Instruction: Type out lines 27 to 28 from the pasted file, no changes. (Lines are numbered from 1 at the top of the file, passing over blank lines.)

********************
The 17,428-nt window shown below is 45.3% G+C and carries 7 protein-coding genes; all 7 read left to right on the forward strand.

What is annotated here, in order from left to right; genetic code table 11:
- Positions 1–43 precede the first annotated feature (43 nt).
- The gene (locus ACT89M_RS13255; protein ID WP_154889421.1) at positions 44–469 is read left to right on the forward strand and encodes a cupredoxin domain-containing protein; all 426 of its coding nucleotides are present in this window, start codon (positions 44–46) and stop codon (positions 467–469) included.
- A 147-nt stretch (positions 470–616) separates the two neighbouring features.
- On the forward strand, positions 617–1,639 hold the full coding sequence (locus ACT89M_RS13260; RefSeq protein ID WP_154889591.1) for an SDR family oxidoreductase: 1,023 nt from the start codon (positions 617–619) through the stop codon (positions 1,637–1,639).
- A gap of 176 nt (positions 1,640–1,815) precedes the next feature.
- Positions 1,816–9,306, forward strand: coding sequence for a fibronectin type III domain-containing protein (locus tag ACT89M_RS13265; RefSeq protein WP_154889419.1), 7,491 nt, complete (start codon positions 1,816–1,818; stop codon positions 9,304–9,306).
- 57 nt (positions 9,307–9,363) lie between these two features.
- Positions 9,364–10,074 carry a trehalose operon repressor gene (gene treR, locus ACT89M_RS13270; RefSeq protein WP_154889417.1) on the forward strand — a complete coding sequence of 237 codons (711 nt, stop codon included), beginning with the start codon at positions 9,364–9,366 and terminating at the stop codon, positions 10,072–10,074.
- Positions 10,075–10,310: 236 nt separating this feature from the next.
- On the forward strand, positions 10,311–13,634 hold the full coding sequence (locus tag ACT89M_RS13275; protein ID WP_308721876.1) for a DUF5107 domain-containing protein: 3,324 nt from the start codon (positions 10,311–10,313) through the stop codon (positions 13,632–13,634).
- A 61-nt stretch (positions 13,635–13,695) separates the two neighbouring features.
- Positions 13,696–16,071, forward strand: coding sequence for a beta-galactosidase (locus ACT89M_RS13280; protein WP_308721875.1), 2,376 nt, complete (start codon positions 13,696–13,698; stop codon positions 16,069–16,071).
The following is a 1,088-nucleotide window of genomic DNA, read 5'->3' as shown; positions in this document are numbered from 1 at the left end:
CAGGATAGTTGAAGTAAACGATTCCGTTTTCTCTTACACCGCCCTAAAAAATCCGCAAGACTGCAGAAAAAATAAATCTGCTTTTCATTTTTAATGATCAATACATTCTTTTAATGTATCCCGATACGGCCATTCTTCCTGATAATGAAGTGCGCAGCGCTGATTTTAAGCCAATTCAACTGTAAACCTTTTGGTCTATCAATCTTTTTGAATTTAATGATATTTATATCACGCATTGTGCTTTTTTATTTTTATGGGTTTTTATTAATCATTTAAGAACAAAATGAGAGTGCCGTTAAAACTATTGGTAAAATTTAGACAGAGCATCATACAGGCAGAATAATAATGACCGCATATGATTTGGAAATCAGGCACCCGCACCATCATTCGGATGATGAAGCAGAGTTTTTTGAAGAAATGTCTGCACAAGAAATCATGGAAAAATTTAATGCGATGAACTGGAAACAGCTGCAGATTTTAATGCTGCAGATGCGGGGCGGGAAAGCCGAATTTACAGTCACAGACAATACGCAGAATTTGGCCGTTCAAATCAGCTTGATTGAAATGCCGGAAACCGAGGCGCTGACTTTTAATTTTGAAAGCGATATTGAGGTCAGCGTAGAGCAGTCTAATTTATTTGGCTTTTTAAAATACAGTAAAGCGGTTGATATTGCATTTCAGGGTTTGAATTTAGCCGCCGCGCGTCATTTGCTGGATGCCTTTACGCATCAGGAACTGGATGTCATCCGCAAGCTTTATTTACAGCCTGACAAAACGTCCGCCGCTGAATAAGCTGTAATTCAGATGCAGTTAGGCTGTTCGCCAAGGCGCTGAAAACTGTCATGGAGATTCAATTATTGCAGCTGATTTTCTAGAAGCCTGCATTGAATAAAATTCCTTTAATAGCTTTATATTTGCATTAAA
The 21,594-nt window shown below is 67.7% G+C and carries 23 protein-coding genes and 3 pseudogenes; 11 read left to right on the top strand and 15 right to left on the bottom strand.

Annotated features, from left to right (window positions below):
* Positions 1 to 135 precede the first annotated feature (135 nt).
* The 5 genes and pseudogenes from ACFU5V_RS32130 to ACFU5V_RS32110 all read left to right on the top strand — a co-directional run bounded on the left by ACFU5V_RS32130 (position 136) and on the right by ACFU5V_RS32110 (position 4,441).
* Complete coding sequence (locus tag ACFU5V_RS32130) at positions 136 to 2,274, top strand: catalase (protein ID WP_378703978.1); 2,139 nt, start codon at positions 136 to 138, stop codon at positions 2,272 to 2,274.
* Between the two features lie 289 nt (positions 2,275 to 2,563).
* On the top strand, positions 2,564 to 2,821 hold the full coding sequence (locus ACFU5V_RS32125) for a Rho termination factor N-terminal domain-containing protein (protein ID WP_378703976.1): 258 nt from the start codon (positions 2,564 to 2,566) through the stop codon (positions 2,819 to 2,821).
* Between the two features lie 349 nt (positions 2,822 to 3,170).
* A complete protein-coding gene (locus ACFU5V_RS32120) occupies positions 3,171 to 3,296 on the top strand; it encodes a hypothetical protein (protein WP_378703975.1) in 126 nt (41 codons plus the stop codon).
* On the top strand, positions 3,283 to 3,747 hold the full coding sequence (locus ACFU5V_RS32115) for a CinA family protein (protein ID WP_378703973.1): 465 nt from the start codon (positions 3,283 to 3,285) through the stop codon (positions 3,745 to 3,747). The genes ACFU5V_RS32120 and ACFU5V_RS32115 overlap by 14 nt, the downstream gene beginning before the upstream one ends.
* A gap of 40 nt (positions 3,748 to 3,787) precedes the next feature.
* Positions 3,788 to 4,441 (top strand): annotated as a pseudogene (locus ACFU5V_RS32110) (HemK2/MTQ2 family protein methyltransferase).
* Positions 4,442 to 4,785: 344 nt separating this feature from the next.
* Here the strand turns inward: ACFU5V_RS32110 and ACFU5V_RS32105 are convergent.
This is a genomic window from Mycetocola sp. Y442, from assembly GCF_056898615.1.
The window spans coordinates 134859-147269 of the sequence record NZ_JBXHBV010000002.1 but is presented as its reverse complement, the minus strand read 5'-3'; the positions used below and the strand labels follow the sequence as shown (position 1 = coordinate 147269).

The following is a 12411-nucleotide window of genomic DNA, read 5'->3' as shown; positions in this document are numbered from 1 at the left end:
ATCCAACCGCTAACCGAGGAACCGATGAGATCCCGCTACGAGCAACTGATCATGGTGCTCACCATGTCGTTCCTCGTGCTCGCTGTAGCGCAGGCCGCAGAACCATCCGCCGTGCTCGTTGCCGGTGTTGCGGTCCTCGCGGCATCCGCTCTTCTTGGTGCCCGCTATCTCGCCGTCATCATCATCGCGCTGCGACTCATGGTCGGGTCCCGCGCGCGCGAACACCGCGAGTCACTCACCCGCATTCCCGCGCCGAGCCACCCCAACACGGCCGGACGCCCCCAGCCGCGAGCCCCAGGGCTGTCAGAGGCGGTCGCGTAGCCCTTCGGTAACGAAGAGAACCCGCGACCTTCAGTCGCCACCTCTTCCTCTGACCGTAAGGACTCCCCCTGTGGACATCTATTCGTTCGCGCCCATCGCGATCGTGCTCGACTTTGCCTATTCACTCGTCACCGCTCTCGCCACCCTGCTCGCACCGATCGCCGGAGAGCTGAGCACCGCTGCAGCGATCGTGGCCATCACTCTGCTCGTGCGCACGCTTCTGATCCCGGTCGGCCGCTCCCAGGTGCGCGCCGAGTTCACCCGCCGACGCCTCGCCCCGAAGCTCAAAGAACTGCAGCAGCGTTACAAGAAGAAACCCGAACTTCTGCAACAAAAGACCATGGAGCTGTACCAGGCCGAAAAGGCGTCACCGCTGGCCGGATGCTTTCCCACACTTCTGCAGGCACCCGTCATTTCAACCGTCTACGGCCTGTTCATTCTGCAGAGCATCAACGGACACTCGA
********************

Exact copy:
* A gap of 40 nt (positions 3,748 to 3,787) precedes the next feature.
* Positions 3,788 to 4,441 (top strand): annotated as a pseudogene (locus ACFU5V_RS32110) (HemK2/MTQ2 family protein methyltransferase).